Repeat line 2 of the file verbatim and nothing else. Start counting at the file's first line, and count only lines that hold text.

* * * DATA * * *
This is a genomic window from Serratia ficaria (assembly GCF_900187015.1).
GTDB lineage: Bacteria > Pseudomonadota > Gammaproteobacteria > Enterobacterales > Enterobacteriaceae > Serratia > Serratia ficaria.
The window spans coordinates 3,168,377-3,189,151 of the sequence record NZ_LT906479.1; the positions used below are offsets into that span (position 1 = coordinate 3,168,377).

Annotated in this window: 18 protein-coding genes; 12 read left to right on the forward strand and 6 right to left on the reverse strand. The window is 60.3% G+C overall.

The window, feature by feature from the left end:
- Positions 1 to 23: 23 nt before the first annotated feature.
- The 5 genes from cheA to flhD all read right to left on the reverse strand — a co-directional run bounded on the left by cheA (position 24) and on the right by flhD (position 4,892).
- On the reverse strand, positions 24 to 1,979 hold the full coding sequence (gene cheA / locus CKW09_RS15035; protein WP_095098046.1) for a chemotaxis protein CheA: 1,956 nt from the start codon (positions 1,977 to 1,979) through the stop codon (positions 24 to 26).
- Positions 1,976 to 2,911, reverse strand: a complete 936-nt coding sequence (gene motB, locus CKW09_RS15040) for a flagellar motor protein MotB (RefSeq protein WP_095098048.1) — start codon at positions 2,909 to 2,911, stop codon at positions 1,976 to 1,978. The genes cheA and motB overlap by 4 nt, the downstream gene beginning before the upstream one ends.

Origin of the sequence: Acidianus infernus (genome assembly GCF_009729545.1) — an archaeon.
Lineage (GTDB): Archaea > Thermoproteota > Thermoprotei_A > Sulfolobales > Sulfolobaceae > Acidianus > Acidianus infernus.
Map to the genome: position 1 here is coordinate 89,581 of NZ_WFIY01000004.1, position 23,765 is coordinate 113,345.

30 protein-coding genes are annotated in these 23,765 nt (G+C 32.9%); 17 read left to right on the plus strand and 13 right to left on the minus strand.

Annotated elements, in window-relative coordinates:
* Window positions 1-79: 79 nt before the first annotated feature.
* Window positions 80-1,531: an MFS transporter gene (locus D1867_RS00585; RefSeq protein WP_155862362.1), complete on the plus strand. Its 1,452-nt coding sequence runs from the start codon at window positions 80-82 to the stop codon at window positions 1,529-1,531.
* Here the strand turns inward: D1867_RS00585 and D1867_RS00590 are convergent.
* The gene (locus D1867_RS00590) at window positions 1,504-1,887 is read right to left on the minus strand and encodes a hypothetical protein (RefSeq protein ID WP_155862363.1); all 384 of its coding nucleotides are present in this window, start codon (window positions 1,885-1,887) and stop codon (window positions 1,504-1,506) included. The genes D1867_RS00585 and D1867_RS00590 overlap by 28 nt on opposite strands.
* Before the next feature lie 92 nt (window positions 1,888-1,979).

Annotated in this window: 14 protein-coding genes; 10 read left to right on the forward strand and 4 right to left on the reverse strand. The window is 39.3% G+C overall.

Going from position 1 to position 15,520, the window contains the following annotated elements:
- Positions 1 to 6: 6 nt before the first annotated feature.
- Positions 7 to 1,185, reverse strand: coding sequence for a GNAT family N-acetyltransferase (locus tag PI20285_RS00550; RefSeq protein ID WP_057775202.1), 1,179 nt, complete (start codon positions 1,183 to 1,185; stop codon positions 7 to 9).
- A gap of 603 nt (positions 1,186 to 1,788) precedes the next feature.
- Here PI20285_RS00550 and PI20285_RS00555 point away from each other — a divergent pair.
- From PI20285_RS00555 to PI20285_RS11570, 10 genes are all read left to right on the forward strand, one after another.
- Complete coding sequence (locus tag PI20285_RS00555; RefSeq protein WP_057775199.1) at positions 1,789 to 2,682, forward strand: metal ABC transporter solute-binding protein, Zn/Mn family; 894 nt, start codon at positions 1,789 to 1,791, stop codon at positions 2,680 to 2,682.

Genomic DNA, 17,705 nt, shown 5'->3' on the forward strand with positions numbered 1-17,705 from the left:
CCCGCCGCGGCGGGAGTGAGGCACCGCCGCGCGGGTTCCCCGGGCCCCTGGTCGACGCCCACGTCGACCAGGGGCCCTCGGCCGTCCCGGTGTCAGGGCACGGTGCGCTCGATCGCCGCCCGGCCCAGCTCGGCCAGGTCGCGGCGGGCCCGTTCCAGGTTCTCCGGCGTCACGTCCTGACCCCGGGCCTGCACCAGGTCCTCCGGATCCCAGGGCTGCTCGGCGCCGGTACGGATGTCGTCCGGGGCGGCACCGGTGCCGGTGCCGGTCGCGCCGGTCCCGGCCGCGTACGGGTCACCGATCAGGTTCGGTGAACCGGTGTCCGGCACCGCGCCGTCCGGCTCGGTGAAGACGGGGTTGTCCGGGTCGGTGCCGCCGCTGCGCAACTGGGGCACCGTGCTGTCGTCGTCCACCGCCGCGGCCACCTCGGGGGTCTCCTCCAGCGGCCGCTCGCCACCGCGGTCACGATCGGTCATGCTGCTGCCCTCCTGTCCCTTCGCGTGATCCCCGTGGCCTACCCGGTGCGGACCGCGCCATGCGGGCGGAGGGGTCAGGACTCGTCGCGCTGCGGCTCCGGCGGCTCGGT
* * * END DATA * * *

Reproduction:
GTDB lineage: Bacteria > Pseudomonadota > Gammaproteobacteria > Enterobacterales > Enterobacteriaceae > Serratia > Serratia ficaria.